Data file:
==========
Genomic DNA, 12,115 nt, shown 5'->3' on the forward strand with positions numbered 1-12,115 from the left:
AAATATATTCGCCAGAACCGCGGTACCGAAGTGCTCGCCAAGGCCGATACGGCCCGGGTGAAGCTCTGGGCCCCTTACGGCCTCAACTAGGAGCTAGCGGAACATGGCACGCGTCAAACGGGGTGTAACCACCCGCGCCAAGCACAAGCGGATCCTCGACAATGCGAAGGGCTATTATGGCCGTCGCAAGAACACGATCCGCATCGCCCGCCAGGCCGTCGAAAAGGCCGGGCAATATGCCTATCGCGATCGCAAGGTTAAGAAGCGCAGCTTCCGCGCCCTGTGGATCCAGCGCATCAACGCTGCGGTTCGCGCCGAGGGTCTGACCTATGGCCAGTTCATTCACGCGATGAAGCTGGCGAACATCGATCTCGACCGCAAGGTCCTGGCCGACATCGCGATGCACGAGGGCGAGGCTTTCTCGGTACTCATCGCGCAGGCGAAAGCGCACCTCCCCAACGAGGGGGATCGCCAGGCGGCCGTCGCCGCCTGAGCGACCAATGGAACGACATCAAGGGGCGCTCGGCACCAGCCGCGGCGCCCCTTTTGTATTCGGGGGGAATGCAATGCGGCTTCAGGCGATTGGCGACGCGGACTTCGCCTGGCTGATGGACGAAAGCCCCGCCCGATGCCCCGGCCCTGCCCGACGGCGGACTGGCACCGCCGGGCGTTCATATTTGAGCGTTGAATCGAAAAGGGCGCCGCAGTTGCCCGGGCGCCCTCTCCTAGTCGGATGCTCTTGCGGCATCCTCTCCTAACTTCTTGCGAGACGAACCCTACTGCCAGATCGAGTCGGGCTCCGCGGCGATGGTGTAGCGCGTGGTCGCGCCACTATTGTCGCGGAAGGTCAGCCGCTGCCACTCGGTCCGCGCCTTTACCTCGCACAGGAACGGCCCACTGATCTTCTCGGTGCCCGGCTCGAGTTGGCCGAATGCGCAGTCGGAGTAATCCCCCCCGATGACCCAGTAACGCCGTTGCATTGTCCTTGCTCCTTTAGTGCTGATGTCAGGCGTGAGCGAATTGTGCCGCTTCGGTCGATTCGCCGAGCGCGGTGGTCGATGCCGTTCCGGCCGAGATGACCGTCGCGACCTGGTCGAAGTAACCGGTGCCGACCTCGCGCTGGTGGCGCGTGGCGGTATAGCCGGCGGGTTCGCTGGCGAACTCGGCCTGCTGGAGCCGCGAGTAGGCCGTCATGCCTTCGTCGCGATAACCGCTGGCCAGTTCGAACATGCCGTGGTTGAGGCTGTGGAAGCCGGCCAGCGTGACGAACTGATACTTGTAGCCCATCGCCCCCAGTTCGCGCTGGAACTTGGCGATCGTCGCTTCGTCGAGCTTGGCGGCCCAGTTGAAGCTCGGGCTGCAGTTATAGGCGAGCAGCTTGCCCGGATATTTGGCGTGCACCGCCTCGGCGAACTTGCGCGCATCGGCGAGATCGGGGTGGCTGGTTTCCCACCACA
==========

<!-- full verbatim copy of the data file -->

Genomic DNA, 12,115 nt, shown 5'->3' on the forward strand with positions numbered 1-12,115 from the left:
AAATATATTCGCCAGAACCGCGGTACCGAAGTGCTCGCCAAGGCCGATACGGCCCGGGTGAAGCTCTGGGCCCCTTACGGCCTCAACTAGGAGCTAGCGGAACATGGCACGCGTCAAACGGGGTGTAACCACCCGCGCCAAGCACAAGCGGATCCTCGACAATGCGAAGGGCTATTATGGCCGTCGCAAGAACACGATCCGCATCGCCCGCCAGGCCGTCGAAAAGGCCGGGCAATATGCCTATCGCGATCGCAAGGTTAAGAAGCGCAGCTTCCGCGCCCTGTGGATCCAGCGCATCAACGCTGCGGTTCGCGCCGAGGGTCTGACCTATGGCCAGTTCATTCACGCGATGAAGCTGGCGAACATCGATCTCGACCGCAAGGTCCTGGCCGACATCGCGATGCACGAGGGCGAGGCTTTCTCGGTACTCATCGCGCAGGCGAAAGCGCACCTCCCCAACGAGGGGGATCGCCAGGCGGCCGTCGCCGCCTGAGCGACCAATGGAACGACATCAAGGGGCGCTCGGCACCAGCCGCGGCGCCCCTTTTGTATTCGGGGGGAATGCAATGCGGCTTCAGGCGATTGGCGACGCGGACTTCGCCTGGCTGATGGACGAAAGCCCCGCCCGATGCCCCGGCCCTGCCCGACGGCGGACTGGCACCGCCGGGCGTTCATATTTGAGCGTTGAATCGAAAAGGGCGCCGCAGTTGCCCGGGCGCCCTCTCCTAGTCGGATGCTCTTGCGGCATCCTCTCCTAACTTCTTGCGAGACGAACCCTACTGCCAGATCGAGTCGGGCTCCGCGGCGATGGTGTAGCGCGTGGTCGCGCCACTATTGTCGCGGAAGGTCAGCCGCTGCCACTCGGTCCGCGCCTTTACCTCGCACAGGAACGGCCCACTGATCTTCTCGGTGCCCGGCTCGAGTTGGCCGAATGCGCAGTCGGAGTAATCCCCCCCGATGACCCAGTAACGCCGTTGCATTGTCCTTGCTCCTTTAGTGCTGATGTCAGGCGTGAGCGAATTGTGCCGCTTCGGTCGATTCGCCGAGCGCGGTGGTCGATGCCGTTCCGGCCGAGATGACCGTCGCGACCTGGTCGAAGTAACCGGTGCCGACCTCGCGCTGGTGGCGCGTGGCGGTATAGCCGGCGGGTTCGCTGGCGAACTCGGCCTGCTGGAGCCGCGAGTAGGCCGTCATGCCTTCGTCGCGATAACCGCTGGCCAGTTCGAACATGCCGTGGTTGAGGCTGTGGAAGCCGGCCAGCGTGACGAACTGATACTTGTAGCCCATCGCCCCCAGTTCGCGCTGGAACTTGGCGATCGTCGCTTCGTCGAGCTTGGCGGCCCAGTTGAAGCTCGGGCTGCAGTTATAGGCGAGCAGCTTGCCCGGATATTTGGCGTGCACCGCCTCGGCGAACTTGCGCGCATCGGCGAGATCGGGGTGGCTGGTTTCCCACCACA